Connected watch tightening links to the phone
A number of companies are looking to create a watch with Bluetooth capabilities, but with it comes a variety of challenges like battery life and reliability.
To start off with a bit of honesty, when Apple first released the iPad back in 2010 I’ll admit, I was thoroughly unimpressed and, outside of business trips, I still lack any real impetus to part with hard earned cash. I had a similar sentiment when I first heard about the Bluetooth enabled watch.
Having spoken to a number of watch manufacturers, there are different outlooks as to what level of functionality such a watch should provide. Whilst some see Bluetooth as a means to enable a basic task, such as providing time zone updates from the handset, others see the watch as a user friendly interface to access a range of other functions from the smartphone. The range of technologies that some are purporting they will include in the watch in addition to Bluetooth is impressive, including Wi-Fi, GPS and NFC as well as touch screen operation.
Just including Bluetooth will allow the wearer to keep their smartphone in their pocket whilst accessing numerous functions. These include, viewing caller IDs and text messages, social media interaction, feedback from fitness devices i.e. heart rate, as well as controlling music and receiving updates on local weather conditions.
The first Bluetooth watch was released by Citizen in 2006, since then many other companies have also begun to address the connected watch market. At the forefront are not only watch developers such as Casio and Meta Watch (formerly a part of Fossil), but also handset manufacturers i.e. Sony (formerly Sony Ericsson) and the startup Pebble, which has received over $10 million in fundraising.
With so many applications available on the watch, there are natural concerns over how long the watches battery will last. After all, having these new toys available is great, but the experience would be very much tarnished if the user was left high and dry with a dead battery, just a couple of days from the last charge. Whilst the introduction of Bluetooth low energy is expected to help with energy savings, this may not be the answer in itself for those watches using multiple functions or with touch screen displays.
As well as overcoming battery problems, manufacturers also have to work out how to get these products to the customer. Watches are essentially seen as a piece of jewelry, rather than a timepiece, with jewelry stores the main vehicle for distribution to the consumer. However, many connected watches have more in common with consumer electronics than a traditional watch and would look out of place in such a shop. Whilst the ubiquity of e-commerce will help, manufacturers must still find a means to enable the consumer to get their hands on the product and experiment with the various use cases.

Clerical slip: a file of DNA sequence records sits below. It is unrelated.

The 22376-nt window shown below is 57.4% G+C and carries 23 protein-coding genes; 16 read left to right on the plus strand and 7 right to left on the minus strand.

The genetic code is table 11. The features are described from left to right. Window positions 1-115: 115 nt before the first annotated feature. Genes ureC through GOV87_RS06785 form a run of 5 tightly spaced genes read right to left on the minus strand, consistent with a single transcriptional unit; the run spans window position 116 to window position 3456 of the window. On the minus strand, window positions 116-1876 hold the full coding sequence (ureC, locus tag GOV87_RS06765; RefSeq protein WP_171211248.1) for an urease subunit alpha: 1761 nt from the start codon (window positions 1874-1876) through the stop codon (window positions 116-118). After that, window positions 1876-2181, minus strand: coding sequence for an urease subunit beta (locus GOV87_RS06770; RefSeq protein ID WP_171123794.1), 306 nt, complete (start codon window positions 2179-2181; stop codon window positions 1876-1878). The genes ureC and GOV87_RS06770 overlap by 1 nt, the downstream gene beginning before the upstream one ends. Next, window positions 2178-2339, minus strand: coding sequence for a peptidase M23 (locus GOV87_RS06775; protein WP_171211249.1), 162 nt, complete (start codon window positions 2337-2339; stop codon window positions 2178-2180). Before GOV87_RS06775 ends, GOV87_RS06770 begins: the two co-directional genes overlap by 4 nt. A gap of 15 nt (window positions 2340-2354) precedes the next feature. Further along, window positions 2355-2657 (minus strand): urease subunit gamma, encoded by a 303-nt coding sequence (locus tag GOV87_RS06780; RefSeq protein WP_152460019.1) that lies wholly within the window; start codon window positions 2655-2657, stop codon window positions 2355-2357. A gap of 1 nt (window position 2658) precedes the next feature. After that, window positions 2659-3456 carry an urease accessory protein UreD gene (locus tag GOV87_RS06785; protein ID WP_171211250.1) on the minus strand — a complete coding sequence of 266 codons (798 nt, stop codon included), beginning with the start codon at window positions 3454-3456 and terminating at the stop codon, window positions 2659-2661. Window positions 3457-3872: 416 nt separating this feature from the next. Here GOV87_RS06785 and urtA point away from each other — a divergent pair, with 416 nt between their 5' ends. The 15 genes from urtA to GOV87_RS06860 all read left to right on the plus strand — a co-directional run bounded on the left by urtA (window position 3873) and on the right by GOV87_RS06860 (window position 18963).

These products have still got a long way to go to come close to the success of another wearable device – the Bluetooth headset – and over the next five years IMS Research, recently acquired by IHS Inc., expects to see a few tens of millions of units shipped. However, as with the Bluetooth headset, and even more so the now hugely successful tablet PC, the consumer electronics market is one driven by trends and fashion, and with the influence currently held by Apple, the release of an iWatch could make the connected watch the next must-have wearable technology.
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Before the calendar turned, 2016 already had the makings of a pivotal year for manufacturing, and for the world.
There were the big events for the year, including the United States as Partner Country at Hannover Messe in April and the 2016 International Manufacturing Technology Show in Chicago in September. There's also the matter of the U.S. presidential elections in November, which promise to shape policy in manufacturing for years to come.
But the year started with global economic turmoil, as a slowdown in Chinese manufacturing triggered a worldwide stock hiccup that sent values plummeting. The continued plunge in world oil prices has resulted in a slowdown in exploration and, by extension, the manufacture of exploration equipment.
Read more: 2015 Salary Survey